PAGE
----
Raccoons are well known for their affinity for garbage (the internet calls them “garbage pandas” for a reason), but in reality, humans are distinguished as the dirtiest animals on Earth. The average American produces 4.9 lbs of waste per day in 2018, according to the Environmental Protection Agency, and worldwide we produce 4.5 trillion pounds per year.
This waste ends up in the oceans, in our own bodies, in overflowing landfills – where it causes a variety of problems, toxic chemicals leaching To landslides – and it constantly accumulates. “We expect waste to increase 73% by 2050,” says Silpa Kaza, senior urban development specialist at the World Bank in Washington, DC
It is clear that we cannot throw the trash into space and make it the problem of the universe; it’s just too expensive, with an estimate suggesting such a business would cost $ 33 quadrillion per year. Even with increasingly cheaper rocket launches over time, humans are simply generating too much trash to be blasted into the stars. But with all this garbage accumulating on Earth, including more than 550 million pounds of hazardous radioactive waste, what exactly can we do about our gargantuan problem?
Several promising waste-to-energy technologies are on the horizon and could improve our ability to manage waste in a sustainable manner. These techniques fall after “reduce, reuse and recycle” on the waste management hierarchy, but before disposal steps such as landfill. Because waste is so heterogeneous, we will always need several different methods to deal with it.
“There will never be a silver bullet for waste management,” says Taylor Uekert, postdoctoral researcher at the National Renewable Energy Laboratory in Golden, Colorado. “You will always need a technology portfolio. “
One of these technologies is photoreforming, a process that uses sunlight to turn plastic waste into organic compounds and hydrogen gas which can then be used as clean energy source. This technology even works with contaminated plastic waste. “It works with things you wouldn’t be able to recycle otherwise,” says Uekert. It is certainly a better result for the plastic than to end up in the deepest parts of the ocean Where frozen in arctic ice.
Other technologies, such as pyrolysis, liquefaction and gasification – use thermochemistry to transform waste into energy. “In pyrolysis, we use thermal energy in an inert atmosphere… [to turn] solid organic matter [into] bio-oil, biochar and gas, ”explains Sonil Nanda, director of research and technology at Titan Clean Energy Projects in Canada. Liquefaction uses a series of chemical reactions to transform biological material into bio-oil, a green fuel source, while gasification ultimately produces hydrogen gas.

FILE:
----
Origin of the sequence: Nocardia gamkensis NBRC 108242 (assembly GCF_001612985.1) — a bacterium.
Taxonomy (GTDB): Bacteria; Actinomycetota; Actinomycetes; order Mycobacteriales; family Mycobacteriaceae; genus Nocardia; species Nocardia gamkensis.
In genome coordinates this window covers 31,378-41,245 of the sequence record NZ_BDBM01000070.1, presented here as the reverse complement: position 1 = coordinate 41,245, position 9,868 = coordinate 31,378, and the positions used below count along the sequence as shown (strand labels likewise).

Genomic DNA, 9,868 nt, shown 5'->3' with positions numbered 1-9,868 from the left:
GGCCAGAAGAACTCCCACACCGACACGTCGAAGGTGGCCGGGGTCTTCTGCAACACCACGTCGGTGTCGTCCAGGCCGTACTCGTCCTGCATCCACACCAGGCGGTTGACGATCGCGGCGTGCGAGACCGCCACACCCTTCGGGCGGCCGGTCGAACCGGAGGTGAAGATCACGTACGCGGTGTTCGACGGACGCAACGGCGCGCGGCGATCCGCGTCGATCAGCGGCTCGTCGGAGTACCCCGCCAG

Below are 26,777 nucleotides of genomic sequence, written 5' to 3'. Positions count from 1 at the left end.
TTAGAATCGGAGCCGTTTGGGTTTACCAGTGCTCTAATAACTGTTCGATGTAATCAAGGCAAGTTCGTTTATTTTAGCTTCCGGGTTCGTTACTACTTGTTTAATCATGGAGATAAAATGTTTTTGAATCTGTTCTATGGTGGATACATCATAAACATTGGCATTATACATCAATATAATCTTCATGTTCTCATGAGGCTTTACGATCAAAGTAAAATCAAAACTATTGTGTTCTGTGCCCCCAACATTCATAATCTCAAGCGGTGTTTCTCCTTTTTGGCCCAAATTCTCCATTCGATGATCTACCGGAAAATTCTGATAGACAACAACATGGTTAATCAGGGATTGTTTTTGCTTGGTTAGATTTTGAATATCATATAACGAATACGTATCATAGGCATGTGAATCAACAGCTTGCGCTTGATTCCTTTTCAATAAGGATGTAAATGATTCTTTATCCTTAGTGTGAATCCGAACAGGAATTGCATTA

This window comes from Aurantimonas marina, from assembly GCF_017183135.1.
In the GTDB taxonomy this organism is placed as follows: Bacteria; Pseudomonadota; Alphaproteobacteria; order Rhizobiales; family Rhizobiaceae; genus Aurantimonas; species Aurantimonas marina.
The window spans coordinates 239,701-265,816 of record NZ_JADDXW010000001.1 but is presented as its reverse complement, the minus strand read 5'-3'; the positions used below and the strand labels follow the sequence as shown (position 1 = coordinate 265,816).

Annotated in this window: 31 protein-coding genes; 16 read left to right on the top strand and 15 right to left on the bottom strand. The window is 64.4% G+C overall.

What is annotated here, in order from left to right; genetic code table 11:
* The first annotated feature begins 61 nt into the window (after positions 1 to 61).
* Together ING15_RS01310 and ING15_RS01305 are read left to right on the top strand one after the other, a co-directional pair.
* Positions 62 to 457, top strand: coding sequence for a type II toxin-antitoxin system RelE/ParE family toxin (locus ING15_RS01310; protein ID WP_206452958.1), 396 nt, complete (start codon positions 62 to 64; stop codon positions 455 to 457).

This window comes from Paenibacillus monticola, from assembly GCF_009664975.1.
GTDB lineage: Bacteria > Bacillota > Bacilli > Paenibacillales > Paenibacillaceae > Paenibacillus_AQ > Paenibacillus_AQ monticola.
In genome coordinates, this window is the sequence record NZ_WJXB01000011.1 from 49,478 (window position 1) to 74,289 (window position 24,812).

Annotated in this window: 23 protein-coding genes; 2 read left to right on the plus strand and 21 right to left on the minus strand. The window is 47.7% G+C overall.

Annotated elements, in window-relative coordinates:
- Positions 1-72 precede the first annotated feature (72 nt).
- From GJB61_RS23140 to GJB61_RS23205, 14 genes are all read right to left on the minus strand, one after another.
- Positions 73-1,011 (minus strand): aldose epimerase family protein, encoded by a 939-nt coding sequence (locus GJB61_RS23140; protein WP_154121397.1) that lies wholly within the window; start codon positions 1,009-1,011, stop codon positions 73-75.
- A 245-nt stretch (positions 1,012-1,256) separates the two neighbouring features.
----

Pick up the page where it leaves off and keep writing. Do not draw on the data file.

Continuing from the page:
What is currently preventing us from using these technologies on a larger scale? “The first thing is the lack of awareness,” says Nanda. Another problem is “the cost, these technologies seem to be a little expensive”. Regardless, he is optimistic about these technologies as well as one of his company’s products: biochar.
Biochar is a carbonaceous material produced by pyrolysis and other processes, and its stable structure allows it to retain carbon for a long time. It therefore has great potential to keep carbon out of the atmosphere, where it is best known to contribute to climate change as a greenhouse gas, carbon dioxide.
“It has properties almost equivalent to those of charcoal,” says Nanda. But make no mistake, biochar has nothing to do with coal, which is a versatile material but much dirtier. The myriad of uses for Biochar include an additive to improve soil fertility, a filter for drinking water and perhaps most importantly, a clean biofuel. “The Intergovernmental Panel on Climate Change now recognizes biochar as a carbon negative material,” Nanda said. “Biochar is full of promise for the future.
Putting policies on the spot
However, not all of the technology in the world will help us solve our solid waste problem until we have the infrastructure, policies and regulations in place to implement them in a sustainable manner. In developing countries, which fight disproportionately with effective waste management, solutions depend on the context.
“If you don’t have land available, you can think of different solutions, if you don’t have the money, you can think of different solutions,” says Kaza. “It really depends on the local context, the capacity, the resources available. Technical issues are a small part of it, [but] even if you have the infrastructure in place, you must have the policies in place.
Waste management also cuts across other issues in these countries, such as labor rights. Hazardous work is often carried out in landfills by informal workers called waste pickers. These workers often have few legal protections, but their rights and well-being can be integrated into broader policy solutions for waste management. “There are places where… a group of informal workers can be given the entire collection contract,” says Kaza. “It really depends.”
Solid waste management is a global issue, which intersects with other challenges such as climate change, environmental health, environmental justice and civil rights. Promising new technologies may soon help us recover more clean energy from our waste, but we can’t ignore systems that generate such massive amounts of waste in the first place.